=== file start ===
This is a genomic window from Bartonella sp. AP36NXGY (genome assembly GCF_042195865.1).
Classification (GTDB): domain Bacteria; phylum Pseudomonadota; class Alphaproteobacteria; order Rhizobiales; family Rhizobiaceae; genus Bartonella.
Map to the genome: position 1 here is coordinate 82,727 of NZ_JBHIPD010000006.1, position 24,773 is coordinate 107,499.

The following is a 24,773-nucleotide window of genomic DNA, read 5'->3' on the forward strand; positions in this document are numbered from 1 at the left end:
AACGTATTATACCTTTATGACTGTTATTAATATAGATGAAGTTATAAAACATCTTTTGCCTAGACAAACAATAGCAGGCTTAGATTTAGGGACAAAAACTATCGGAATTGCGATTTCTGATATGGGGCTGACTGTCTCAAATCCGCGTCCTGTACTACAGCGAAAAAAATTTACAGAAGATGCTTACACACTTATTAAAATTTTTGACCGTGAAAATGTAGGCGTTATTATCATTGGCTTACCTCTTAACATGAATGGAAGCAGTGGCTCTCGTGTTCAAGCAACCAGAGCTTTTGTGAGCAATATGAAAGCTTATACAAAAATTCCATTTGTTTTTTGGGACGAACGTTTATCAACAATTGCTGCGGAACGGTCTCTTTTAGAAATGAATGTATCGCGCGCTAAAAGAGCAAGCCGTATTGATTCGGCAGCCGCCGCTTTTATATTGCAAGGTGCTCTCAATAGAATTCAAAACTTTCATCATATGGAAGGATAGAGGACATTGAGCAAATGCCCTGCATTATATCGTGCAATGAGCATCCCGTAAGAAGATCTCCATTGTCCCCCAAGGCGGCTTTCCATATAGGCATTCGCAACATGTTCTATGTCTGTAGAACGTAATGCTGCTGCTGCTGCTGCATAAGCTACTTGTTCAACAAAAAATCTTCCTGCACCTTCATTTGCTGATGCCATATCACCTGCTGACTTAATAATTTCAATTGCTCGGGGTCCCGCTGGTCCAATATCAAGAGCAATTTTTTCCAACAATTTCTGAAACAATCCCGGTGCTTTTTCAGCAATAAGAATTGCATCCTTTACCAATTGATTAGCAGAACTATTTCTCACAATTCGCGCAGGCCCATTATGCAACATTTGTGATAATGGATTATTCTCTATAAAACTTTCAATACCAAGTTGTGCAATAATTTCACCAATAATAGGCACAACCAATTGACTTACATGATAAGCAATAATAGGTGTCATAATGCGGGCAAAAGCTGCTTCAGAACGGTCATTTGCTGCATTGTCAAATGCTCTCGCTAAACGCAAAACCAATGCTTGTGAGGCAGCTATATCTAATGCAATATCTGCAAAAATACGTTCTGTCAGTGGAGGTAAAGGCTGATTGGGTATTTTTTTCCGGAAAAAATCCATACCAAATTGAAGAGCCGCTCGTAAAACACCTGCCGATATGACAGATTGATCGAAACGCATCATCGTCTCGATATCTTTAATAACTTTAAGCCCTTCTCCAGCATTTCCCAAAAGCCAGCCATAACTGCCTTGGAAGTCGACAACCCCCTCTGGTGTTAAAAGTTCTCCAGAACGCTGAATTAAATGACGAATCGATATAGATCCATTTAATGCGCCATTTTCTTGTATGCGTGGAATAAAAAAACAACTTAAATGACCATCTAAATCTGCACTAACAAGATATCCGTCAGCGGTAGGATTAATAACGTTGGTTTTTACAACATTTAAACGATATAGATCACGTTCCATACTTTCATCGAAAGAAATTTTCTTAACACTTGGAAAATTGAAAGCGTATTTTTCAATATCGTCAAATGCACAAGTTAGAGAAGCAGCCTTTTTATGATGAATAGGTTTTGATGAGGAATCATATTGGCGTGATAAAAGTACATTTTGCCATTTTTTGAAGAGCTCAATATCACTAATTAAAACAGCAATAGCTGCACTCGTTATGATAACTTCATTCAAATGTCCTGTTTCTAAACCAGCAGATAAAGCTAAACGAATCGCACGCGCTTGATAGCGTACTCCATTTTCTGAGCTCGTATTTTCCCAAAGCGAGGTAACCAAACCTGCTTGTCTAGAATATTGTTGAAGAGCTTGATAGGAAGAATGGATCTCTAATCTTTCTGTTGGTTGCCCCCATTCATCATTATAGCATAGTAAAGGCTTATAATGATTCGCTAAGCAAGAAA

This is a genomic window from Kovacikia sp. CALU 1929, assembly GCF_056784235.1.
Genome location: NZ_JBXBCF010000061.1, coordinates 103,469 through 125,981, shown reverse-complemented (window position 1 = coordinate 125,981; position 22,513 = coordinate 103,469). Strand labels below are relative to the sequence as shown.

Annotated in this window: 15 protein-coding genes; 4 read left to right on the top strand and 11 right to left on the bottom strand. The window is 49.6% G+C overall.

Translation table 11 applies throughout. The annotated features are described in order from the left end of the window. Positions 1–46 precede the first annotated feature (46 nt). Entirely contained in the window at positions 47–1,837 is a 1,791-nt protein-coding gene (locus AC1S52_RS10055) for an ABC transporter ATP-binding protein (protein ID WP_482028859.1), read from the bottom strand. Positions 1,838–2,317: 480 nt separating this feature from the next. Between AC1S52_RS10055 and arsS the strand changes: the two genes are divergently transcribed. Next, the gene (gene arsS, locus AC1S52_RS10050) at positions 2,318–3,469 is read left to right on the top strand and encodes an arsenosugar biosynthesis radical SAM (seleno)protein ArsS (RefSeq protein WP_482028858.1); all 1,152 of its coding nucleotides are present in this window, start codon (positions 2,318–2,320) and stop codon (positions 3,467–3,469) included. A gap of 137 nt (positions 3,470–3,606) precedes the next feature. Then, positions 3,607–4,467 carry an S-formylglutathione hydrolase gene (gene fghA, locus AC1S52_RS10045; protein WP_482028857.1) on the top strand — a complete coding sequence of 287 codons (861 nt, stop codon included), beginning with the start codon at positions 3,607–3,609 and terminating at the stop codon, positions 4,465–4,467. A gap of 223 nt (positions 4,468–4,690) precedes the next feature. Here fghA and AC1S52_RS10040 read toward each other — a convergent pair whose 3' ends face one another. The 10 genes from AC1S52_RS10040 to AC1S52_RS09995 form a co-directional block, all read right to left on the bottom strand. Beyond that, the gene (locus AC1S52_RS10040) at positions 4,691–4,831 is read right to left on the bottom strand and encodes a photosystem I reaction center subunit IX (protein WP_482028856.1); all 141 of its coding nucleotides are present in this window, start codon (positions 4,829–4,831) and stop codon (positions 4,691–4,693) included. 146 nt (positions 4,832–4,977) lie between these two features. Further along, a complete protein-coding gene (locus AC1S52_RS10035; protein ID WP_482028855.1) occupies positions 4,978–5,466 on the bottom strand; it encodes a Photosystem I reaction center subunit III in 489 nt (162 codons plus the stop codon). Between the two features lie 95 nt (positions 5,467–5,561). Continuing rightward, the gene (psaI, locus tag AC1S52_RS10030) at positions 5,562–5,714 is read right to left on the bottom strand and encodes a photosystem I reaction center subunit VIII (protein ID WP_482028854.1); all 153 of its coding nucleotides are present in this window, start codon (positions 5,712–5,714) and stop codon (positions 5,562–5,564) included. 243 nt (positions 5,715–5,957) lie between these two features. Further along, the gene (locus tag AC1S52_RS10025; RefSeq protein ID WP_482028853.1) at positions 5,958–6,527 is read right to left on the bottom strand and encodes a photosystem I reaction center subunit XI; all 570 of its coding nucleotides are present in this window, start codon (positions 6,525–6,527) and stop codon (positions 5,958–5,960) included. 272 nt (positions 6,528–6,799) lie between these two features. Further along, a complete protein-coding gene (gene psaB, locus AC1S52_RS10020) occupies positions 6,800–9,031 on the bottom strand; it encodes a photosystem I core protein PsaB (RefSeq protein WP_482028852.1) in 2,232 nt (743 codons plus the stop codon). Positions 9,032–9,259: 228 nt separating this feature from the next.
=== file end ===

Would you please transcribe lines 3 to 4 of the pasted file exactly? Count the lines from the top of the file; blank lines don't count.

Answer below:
Map to the genome: position 1 here is coordinate 82,727 of NZ_JBHIPD010000006.1, position 24,773 is coordinate 107,499.

The following is a 24,773-nucleotide window of genomic DNA, read 5'->3' on the forward strand; positions in this document are numbered from 1 at the left end: